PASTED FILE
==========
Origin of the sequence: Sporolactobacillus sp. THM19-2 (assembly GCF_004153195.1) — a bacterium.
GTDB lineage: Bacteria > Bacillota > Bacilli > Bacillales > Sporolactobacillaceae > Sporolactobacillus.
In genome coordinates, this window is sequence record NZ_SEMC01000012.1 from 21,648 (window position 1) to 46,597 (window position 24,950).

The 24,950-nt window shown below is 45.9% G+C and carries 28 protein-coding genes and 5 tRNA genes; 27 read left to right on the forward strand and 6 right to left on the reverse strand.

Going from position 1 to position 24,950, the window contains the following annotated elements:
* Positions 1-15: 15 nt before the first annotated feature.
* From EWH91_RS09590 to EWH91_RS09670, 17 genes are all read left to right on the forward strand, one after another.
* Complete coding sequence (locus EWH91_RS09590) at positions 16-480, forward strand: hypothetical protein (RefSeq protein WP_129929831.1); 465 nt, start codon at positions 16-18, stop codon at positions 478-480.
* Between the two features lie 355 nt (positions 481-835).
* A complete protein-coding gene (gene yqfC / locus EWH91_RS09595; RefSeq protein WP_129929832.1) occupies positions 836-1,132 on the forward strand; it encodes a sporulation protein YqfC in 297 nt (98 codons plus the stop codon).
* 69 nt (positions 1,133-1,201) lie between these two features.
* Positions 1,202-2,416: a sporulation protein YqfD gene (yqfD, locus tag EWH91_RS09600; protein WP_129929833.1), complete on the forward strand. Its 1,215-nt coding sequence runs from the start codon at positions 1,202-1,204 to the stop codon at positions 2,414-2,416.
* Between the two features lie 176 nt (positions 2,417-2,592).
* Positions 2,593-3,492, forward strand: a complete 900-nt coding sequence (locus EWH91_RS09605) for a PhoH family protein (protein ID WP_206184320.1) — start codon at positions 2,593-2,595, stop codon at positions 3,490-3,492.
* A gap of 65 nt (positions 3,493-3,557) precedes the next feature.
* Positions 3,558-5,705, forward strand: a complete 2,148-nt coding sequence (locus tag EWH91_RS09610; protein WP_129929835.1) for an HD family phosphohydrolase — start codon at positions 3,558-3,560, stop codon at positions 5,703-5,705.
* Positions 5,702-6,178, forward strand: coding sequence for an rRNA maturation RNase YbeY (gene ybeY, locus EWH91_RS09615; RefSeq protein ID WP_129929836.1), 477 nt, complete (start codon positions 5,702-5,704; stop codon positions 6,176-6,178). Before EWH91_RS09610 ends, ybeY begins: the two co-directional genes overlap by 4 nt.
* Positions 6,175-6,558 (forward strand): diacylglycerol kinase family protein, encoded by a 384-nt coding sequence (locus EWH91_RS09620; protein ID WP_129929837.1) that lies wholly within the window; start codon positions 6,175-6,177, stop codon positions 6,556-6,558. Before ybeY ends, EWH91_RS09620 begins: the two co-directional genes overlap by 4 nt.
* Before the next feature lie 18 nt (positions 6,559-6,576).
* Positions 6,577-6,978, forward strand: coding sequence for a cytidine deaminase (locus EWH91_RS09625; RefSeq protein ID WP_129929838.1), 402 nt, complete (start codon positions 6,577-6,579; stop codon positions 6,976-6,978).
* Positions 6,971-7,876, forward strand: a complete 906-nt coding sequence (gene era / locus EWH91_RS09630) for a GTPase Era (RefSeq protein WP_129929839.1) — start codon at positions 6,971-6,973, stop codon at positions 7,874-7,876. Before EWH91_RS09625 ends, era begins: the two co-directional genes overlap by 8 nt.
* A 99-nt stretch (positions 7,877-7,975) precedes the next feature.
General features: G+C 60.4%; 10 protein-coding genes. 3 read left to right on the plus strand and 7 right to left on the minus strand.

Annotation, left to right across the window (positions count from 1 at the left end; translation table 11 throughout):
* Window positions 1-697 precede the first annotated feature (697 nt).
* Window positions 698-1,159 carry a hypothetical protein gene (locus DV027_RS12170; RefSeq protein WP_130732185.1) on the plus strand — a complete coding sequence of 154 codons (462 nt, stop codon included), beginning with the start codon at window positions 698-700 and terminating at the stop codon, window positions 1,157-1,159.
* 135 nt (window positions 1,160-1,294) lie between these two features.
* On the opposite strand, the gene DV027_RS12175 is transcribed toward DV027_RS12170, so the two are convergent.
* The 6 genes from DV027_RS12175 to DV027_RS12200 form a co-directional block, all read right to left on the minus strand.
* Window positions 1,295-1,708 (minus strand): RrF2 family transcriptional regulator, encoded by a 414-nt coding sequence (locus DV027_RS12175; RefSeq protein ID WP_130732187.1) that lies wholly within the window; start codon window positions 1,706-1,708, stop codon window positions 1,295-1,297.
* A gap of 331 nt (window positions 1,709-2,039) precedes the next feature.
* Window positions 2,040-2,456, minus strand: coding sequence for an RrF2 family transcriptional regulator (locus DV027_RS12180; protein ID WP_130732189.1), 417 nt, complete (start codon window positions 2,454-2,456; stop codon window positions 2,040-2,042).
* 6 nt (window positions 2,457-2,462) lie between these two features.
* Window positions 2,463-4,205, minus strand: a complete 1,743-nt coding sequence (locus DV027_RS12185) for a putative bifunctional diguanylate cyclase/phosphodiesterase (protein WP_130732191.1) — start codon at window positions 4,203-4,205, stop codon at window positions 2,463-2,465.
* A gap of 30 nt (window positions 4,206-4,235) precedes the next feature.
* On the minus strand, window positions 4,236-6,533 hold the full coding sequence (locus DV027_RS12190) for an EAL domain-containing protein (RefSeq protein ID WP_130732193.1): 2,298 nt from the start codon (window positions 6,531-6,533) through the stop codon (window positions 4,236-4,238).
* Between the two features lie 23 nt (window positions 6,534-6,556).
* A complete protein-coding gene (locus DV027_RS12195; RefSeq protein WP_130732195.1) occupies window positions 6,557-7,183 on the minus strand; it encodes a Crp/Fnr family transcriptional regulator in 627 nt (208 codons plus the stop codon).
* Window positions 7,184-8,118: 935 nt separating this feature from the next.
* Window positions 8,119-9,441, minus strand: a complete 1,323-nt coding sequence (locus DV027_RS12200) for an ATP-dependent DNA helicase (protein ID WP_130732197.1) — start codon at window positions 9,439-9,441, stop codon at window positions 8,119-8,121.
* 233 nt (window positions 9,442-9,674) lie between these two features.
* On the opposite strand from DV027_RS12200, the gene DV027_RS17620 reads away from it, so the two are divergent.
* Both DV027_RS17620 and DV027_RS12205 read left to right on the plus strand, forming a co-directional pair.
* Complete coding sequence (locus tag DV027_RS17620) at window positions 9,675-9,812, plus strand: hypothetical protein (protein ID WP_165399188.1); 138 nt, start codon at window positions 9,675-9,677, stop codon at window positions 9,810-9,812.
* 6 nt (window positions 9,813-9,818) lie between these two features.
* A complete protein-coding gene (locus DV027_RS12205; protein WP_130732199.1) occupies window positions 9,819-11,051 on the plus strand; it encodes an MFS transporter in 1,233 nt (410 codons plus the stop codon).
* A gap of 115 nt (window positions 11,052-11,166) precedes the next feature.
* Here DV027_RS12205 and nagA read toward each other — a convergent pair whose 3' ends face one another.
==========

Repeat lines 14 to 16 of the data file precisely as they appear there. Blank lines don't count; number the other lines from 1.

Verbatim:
* Positions 2,593-3,492, forward strand: a complete 900-nt coding sequence (locus EWH91_RS09605) for a PhoH family protein (protein ID WP_206184320.1) — start codon at positions 2,593-2,595, stop codon at positions 3,490-3,492.
* A gap of 65 nt (positions 3,493-3,557) precedes the next feature.
* Positions 3,558-5,705, forward strand: a complete 2,148-nt coding sequence (locus tag EWH91_RS09610; protein WP_129929835.1) for an HD family phosphohydrolase — start codon at positions 3,558-3,560, stop codon at positions 5,703-5,705.